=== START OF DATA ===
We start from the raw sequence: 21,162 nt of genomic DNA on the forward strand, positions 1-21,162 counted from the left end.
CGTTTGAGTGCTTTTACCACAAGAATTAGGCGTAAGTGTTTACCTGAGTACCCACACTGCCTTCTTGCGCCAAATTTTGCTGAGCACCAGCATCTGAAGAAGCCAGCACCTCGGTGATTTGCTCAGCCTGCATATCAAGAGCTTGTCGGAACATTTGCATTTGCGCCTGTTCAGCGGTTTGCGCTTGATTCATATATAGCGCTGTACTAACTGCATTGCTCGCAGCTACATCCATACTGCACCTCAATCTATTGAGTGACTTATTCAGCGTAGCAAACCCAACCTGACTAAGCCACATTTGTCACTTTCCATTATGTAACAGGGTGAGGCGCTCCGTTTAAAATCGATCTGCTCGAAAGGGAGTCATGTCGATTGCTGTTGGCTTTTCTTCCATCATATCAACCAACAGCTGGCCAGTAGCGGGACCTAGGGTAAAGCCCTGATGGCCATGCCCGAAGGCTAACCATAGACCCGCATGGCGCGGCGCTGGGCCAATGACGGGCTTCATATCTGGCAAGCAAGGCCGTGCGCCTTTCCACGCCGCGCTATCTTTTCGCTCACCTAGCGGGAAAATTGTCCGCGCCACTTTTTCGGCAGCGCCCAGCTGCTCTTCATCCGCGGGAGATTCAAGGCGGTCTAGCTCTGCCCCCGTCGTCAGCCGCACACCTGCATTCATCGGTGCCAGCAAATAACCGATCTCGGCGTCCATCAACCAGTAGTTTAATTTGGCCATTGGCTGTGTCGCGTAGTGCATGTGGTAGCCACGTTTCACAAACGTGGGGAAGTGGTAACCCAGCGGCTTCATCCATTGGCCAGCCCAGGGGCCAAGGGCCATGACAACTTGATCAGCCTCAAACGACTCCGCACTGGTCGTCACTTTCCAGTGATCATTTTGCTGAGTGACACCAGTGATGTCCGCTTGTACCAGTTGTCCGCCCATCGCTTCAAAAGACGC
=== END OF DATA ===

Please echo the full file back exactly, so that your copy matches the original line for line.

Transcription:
We start from the raw sequence: 21,162 nt of genomic DNA on the forward strand, positions 1-21,162 counted from the left end.
CGTTTGAGTGCTTTTACCACAAGAATTAGGCGTAAGTGTTTACCTGAGTACCCACACTGCCTTCTTGCGCCAAATTTTGCTGAGCACCAGCATCTGAAGAAGCCAGCACCTCGGTGATTTGCTCAGCCTGCATATCAAGAGCTTGTCGGAACATTTGCATTTGCGCCTGTTCAGCGGTTTGCGCTTGATTCATATATAGCGCTGTACTAACTGCATTGCTCGCAGCTACATCCATACTGCACCTCAATCTATTGAGTGACTTATTCAGCGTAGCAAACCCAACCTGACTAAGCCACATTTGTCACTTTCCATTATGTAACAGGGTGAGGCGCTCCGTTTAAAATCGATCTGCTCGAAAGGGAGTCATGTCGATTGCTGTTGGCTTTTCTTCCATCATATCAACCAACAGCTGGCCAGTAGCGGGACCTAGGGTAAAGCCCTGATGGCCATGCCCGAAGGCTAACCATAGACCCGCATGGCGCGGCGCTGGGCCAATGACGGGCTTCATATCTGGCAAGCAAGGCCGTGCGCCTTTCCACGCCGCGCTATCTTTTCGCTCACCTAGCGGGAAAATTGTCCGCGCCACTTTTTCGGCAGCGCCCAGCTGCTCTTCATCCGCGGGAGATTCAAGGCGGTCTAGCTCTGCCCCCGTCGTCAGCCGCACACCTGCATTCATCGGTGCCAGCAAATAACCGATCTCGGCGTCCATCAACCAGTAGTTTAATTTGGCCATTGGCTGTGTCGCGTAGTGCATGTGGTAGCCACGTTTCACAAACGTGGGGAAGTGGTAACCCAGCGGCTTCATCCATTGGCCAGCCCAGGGGCCAAGGGCCATGACAACTTGATCAGCCTCAAACGACTCCGCACTGGTCGTCACTTTCCAGTGATCATTTTGCTGAGTGACACCAGTGATGTCCGCTTGTACCAGTTGTCCGCCCATCGCTTCAAAAGACGC